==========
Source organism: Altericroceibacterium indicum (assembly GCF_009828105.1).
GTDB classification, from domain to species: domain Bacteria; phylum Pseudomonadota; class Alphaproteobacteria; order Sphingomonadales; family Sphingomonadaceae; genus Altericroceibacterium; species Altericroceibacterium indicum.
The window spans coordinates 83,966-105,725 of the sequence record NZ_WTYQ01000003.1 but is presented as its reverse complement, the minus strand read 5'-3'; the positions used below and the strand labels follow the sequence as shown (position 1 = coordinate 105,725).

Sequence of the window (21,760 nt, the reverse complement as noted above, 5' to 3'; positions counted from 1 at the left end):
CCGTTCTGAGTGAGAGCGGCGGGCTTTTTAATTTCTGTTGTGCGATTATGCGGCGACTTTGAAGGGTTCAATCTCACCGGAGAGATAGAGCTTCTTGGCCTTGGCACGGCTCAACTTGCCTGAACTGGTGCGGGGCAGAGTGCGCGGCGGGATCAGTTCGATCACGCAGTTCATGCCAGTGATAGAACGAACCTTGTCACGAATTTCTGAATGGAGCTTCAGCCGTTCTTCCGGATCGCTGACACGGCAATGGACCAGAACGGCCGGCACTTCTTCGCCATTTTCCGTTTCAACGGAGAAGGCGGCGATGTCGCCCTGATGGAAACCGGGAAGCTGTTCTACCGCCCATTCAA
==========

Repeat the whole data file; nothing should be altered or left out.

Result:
Source organism: Altericroceibacterium indicum (assembly GCF_009828105.1).
GTDB classification, from domain to species: domain Bacteria; phylum Pseudomonadota; class Alphaproteobacteria; order Sphingomonadales; family Sphingomonadaceae; genus Altericroceibacterium; species Altericroceibacterium indicum.
The window spans coordinates 83,966-105,725 of the sequence record NZ_WTYQ01000003.1 but is presented as its reverse complement, the minus strand read 5'-3'; the positions used below and the strand labels follow the sequence as shown (position 1 = coordinate 105,725).

Sequence of the window (21,760 nt, the reverse complement as noted above, 5' to 3'; positions counted from 1 at the left end):
CCGTTCTGAGTGAGAGCGGCGGGCTTTTTAATTTCTGTTGTGCGATTATGCGGCGACTTTGAAGGGTTCAATCTCACCGGAGAGATAGAGCTTCTTGGCCTTGGCACGGCTCAACTTGCCTGAACTGGTGCGGGGCAGAGTGCGCGGCGGGATCAGTTCGATCACGCAGTTCATGCCAGTGATAGAACGAACCTTGTCACGAATTTCTGAATGGAGCTTCAGCCGTTCTTCCGGATCGCTGACACGGCAATGGACCAGAACGGCCGGCACTTCTTCGCCATTTTCCGTTTCAACGGAGAAGGCGGCGATGTCGCCCTGATGGAAACCGGGAAGCTGTTCTACCGCCCATTCAA